Stop wage garnishments.

Stop debt collection calls, harassment, lawsuits, and similar creditor actions.

Restore or prevent termination of utility service.

Challenge the claims of creditors who have committed fraud or who are trying to collect more than you really owe.

Actually improve your credit score, as your old debts, defaulted debts, and bad debts are discharged.

What Bankruptcy Cannot Do?

Eliminate child support, alimony (spousal maintenance), and in most cases other debts related to divorce, most student loans, court restitution orders, criminal fines, and some taxes.

Eliminate certain rights of secured creditors. You may be able to force secured creditors to take payments over time, but generally, you cannot keep the collateral unless you continue to pay the debt or some portion of the debt.

Protect guarantors on your debts. When a relative or friend has guaranteed a loan, even though the debt is discharged as to the debtor in bankruptcy, the guarantor may still have to repay all or part of the loan.

Discharge debts that arise after a Chapter 7 bankruptcy has been filed.

Bankruptcy cannot solve all money problems. If your individual income or business income is insufficient to pay your mortgage and other regular bills you may need to consider making significant and painful choices, which may well include a bankruptcy filing. In addition, there are restrictions upon filing another bankruptcy proceeding after receiving a discharge.

Will Bankruptcy Affect My Credit?
Yes, but not for as long as you may think. Unfortunately, if you are already behind on your bills, your credit may already be bad. Bankruptcy will probably not make things any worse. A credit reporting agency (Experian, TransUnion and Equifax) can report a bankruptcy filing on your credit report for 10 years and it is ultimately up to each creditor whether or not to extend credit to you. It is important to take the step of updating your debts with all three credit reporting agencies once you have received your bankruptcy discharge as that will make it easier to begin rebuilding your credit. And since bankruptcy wipes out your old debts, you are likely to be in a better position to pay your current bills, and you may be able to get new credit.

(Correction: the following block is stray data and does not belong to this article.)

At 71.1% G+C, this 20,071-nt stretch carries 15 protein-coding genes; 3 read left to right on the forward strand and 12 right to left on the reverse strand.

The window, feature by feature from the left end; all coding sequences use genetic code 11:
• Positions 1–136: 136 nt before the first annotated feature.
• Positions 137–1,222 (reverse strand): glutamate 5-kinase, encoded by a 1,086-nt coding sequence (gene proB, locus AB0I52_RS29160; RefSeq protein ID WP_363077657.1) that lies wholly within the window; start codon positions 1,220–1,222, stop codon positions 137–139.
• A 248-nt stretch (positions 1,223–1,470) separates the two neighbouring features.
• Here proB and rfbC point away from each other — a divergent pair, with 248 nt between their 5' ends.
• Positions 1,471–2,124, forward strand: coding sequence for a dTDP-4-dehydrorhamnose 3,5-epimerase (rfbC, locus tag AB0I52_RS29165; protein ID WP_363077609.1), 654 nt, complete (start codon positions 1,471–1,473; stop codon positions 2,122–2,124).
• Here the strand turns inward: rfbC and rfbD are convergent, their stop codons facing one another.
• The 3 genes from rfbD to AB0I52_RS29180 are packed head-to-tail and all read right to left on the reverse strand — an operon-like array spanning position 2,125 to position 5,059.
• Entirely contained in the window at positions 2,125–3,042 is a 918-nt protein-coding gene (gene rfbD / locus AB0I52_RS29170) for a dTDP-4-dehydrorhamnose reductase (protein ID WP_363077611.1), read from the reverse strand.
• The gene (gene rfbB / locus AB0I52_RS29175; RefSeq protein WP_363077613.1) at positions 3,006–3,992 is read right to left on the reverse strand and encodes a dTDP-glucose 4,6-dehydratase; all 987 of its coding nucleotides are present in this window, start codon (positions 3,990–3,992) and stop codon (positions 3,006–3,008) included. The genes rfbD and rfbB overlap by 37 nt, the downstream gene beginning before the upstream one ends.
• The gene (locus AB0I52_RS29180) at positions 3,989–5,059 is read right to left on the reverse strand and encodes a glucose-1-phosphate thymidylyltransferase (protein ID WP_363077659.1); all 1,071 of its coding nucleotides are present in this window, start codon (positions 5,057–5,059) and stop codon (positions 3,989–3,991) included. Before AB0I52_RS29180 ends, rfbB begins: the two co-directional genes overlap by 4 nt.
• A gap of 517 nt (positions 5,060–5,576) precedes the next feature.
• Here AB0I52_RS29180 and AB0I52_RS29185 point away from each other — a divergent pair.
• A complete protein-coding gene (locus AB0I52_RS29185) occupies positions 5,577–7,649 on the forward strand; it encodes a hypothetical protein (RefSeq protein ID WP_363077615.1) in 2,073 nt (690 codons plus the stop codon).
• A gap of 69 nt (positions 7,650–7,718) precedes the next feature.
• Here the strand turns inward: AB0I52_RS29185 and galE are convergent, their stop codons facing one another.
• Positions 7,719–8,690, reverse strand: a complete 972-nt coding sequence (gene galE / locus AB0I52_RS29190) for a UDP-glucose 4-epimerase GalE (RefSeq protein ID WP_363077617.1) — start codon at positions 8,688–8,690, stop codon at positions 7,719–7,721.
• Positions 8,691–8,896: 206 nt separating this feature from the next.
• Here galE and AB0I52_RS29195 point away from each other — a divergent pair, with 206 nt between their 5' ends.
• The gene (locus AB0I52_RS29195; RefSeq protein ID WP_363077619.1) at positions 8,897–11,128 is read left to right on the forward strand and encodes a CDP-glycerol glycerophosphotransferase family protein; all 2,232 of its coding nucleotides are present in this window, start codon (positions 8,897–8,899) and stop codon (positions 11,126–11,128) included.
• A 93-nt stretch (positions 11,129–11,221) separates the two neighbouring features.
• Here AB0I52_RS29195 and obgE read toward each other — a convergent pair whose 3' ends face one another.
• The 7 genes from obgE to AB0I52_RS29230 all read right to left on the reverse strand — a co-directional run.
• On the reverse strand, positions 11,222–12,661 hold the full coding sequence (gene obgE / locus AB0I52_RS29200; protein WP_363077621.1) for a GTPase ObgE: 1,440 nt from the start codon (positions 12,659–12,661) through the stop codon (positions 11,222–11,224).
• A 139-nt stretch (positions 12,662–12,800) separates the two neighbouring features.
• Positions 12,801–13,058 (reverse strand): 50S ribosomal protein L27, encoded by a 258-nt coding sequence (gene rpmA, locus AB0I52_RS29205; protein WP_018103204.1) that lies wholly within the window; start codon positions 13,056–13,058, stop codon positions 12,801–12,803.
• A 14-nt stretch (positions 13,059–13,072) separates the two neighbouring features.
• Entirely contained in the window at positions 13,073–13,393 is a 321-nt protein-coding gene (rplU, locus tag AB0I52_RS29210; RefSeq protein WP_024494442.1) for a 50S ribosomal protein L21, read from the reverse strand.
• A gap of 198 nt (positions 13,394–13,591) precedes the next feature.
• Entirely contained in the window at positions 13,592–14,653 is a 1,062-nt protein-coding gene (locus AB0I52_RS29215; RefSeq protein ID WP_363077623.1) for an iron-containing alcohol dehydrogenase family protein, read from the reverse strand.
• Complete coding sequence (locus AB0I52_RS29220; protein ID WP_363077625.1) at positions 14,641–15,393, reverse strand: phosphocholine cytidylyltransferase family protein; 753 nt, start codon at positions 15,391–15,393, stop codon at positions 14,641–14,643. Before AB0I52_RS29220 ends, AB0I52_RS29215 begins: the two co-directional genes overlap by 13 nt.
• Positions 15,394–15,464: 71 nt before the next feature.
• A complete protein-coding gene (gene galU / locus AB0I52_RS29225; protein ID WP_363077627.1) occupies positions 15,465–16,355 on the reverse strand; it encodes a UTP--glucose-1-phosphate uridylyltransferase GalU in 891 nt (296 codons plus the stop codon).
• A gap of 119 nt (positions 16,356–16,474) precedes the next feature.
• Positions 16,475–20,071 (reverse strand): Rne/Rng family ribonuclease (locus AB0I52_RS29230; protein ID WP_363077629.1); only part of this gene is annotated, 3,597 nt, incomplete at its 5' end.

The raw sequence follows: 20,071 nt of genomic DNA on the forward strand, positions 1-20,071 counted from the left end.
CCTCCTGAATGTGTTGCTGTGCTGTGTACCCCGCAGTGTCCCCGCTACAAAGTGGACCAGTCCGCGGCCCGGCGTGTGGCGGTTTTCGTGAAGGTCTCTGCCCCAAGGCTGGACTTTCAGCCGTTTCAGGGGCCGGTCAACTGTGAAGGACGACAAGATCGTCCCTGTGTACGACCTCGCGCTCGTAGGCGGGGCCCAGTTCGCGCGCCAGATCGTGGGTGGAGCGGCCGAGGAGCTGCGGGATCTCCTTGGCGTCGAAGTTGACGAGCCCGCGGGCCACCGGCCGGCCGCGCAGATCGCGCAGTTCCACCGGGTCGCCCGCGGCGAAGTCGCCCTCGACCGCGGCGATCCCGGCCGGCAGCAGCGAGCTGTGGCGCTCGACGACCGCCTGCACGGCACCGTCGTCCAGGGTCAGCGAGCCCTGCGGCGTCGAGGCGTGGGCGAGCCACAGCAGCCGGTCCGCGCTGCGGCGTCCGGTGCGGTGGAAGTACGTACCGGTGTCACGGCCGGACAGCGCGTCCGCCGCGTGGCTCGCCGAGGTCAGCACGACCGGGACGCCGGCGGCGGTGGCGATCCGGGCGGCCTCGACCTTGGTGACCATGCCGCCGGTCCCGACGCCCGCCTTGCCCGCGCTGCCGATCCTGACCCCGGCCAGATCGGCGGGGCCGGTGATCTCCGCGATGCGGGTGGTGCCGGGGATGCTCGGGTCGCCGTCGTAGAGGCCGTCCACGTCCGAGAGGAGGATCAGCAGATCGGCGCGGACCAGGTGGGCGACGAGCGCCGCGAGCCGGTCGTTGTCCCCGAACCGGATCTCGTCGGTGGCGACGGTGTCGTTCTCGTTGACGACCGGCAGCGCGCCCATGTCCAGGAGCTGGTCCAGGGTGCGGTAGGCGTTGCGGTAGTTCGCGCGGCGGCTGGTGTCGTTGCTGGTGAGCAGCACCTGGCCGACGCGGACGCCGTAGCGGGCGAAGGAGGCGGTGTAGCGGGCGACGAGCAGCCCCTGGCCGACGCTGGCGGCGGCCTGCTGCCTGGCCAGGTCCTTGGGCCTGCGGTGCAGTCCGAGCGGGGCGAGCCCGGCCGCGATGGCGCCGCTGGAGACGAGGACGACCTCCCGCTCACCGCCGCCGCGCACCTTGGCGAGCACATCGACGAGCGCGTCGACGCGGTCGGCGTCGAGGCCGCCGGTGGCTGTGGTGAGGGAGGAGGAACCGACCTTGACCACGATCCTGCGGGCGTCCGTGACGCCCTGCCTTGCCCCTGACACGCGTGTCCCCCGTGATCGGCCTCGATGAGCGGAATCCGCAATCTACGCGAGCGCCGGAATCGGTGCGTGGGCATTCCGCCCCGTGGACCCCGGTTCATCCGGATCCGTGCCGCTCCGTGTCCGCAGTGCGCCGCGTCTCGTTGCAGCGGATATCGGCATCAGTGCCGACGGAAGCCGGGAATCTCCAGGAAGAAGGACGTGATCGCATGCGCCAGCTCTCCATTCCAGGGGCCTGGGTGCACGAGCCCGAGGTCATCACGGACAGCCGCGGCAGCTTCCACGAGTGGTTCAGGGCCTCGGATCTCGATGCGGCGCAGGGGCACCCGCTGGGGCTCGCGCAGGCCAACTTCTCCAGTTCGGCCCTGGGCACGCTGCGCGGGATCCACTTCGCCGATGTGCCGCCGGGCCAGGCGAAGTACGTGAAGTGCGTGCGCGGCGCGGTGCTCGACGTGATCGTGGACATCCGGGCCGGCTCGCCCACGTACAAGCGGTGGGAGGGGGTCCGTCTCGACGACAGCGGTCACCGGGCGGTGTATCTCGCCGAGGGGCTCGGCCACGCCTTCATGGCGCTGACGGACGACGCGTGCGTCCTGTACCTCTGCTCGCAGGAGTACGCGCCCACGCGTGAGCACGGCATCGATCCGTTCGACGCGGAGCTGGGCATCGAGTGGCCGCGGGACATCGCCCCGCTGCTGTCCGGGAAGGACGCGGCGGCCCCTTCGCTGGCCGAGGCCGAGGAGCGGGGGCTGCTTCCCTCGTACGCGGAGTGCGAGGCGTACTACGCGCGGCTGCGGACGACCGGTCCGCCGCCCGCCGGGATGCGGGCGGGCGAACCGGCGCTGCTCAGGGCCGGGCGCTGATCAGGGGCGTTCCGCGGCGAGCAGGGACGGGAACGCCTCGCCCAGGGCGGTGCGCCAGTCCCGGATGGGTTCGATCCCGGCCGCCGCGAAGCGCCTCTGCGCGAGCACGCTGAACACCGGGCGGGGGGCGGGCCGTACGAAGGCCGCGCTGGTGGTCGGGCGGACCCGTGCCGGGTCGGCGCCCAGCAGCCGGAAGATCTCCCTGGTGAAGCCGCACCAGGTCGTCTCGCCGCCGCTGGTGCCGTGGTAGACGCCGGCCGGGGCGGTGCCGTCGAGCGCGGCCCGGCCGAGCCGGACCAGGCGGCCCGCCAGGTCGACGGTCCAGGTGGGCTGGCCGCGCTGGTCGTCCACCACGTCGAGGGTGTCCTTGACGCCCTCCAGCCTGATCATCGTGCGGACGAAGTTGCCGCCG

If I File, Does My Spouse Have to File Also?
Bankruptcy is an individual process and one spouse files without the other all the time. However, spouses often find it makes sense to file together as both owe money to the same creditors. In cases where both spouses are not liable for the same debts, one individual filing may make sense and is desirable. Having only one spouse file leaves the other spouse without debt and without a bankruptcy on his or her credit history. But remember, while the debts may only be in one spouse’s name, many of their assets are in both names. A careful examination of property owned and its value is necessary before one spouse files bankruptcy.

What is an Out-of-Court Workout?
Prior to filing either an individual or business bankruptcy, it may be advisable to approach your creditor(s) to attempt to restructure the debt. The workout may involve an agreement by the creditor to forbear from collection, re-amortize the balance of the loan, reduce the interest rate and possibly even forgive a part of the debt. It is important to work with an attorney who has experience in debt restructuring and also with a CPA or tax advisor who can advise the borrower as to the tax implications of restructuring or forgiving debt.

For more information about understanding Bankruptcy please contact:

Email Geff